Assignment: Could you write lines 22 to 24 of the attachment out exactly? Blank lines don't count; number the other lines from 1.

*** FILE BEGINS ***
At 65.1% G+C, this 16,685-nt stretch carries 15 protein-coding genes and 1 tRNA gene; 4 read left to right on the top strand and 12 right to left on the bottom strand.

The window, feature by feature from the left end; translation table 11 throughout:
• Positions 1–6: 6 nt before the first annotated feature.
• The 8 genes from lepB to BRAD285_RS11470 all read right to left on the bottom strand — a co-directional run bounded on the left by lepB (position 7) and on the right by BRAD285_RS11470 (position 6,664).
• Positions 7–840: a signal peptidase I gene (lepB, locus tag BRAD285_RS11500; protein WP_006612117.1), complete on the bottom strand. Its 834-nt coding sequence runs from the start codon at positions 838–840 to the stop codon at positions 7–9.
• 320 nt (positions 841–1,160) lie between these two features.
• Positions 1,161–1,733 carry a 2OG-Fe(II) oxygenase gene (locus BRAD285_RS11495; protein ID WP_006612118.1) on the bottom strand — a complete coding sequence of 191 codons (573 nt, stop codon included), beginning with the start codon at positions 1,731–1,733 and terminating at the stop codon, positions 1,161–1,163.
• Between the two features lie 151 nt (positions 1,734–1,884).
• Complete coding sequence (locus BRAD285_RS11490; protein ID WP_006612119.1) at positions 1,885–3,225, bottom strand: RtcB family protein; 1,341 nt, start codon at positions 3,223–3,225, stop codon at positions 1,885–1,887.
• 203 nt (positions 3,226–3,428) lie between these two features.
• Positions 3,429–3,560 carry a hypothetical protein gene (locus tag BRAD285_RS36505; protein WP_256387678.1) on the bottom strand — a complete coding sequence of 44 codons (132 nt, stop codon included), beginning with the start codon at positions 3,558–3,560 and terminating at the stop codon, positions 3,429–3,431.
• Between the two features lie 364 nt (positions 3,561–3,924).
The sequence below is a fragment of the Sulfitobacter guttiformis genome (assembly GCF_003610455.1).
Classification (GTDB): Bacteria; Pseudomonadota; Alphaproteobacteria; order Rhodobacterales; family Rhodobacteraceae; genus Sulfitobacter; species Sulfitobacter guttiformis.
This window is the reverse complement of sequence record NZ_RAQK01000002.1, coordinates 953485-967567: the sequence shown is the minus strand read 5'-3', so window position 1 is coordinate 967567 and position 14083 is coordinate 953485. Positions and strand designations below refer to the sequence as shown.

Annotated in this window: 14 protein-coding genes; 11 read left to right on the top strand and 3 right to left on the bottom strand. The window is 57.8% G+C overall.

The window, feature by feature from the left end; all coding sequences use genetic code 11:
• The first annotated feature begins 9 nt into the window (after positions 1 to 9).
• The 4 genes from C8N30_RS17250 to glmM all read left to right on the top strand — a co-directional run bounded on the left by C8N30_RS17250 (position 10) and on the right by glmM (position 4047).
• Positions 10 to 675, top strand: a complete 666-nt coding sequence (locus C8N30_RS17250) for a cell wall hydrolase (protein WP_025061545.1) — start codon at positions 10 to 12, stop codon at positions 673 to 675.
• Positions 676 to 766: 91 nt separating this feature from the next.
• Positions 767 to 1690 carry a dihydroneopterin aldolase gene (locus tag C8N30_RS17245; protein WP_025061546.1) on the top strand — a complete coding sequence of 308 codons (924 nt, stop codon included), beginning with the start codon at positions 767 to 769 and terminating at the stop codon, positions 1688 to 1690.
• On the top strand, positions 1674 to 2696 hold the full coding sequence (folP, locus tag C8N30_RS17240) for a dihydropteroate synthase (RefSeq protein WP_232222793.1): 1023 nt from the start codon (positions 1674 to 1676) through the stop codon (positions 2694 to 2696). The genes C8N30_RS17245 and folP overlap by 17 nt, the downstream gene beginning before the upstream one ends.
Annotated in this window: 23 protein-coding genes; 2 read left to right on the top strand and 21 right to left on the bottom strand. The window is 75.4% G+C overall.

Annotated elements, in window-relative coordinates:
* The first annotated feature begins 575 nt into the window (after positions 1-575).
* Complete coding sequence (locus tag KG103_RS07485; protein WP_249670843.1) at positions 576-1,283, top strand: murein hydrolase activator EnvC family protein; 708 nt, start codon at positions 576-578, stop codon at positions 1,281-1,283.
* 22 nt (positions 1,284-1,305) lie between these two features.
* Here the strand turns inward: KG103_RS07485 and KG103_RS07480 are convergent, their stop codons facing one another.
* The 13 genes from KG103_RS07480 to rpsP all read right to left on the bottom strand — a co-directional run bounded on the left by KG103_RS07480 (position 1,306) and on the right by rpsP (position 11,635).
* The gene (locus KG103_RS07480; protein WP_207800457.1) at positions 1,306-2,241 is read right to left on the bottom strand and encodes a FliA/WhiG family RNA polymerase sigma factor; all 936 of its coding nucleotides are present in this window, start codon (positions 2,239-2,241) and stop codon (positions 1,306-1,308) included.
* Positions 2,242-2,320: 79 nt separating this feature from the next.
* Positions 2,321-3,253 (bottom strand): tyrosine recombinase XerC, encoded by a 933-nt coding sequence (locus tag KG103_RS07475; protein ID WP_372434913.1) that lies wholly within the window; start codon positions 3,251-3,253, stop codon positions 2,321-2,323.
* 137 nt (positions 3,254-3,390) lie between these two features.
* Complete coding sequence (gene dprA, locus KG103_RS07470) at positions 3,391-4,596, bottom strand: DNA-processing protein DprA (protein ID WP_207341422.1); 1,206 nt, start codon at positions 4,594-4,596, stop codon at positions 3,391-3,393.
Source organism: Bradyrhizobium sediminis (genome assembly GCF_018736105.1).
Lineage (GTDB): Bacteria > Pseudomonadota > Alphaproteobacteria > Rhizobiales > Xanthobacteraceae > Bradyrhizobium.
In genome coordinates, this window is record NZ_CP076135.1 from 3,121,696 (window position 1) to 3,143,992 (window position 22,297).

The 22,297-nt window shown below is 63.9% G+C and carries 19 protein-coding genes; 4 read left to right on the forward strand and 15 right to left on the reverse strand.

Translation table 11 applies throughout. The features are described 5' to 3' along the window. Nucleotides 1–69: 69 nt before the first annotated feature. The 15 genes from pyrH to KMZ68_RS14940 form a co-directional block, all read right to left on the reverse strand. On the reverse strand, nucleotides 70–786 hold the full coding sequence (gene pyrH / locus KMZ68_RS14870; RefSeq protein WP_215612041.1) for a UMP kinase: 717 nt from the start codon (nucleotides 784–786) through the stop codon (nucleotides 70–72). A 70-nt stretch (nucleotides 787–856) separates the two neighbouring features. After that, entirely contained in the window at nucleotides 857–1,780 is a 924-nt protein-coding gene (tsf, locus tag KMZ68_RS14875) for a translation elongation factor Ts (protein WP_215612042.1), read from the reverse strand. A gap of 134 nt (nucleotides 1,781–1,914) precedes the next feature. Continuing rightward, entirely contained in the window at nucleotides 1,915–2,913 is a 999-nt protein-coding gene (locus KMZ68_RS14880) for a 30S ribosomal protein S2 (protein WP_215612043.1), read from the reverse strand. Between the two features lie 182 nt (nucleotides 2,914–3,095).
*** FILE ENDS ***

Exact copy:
• Positions 767 to 1690 carry a dihydroneopterin aldolase gene (locus tag C8N30_RS17245; protein WP_025061546.1) on the top strand — a complete coding sequence of 308 codons (924 nt, stop codon included), beginning with the start codon at positions 767 to 769 and terminating at the stop codon, positions 1688 to 1690.
• On the top strand, positions 1674 to 2696 hold the full coding sequence (folP, locus tag C8N30_RS17240) for a dihydropteroate synthase (RefSeq protein WP_232222793.1): 1023 nt from the start codon (positions 1674 to 1676) through the stop codon (positions 2694 to 2696). The genes C8N30_RS17245 and folP overlap by 17 nt, the downstream gene beginning before the upstream one ends.
Annotated in this window: 23 protein-coding genes; 2 read left to right on the top strand and 21 right to left on the bottom strand. The window is 75.4% G+C overall.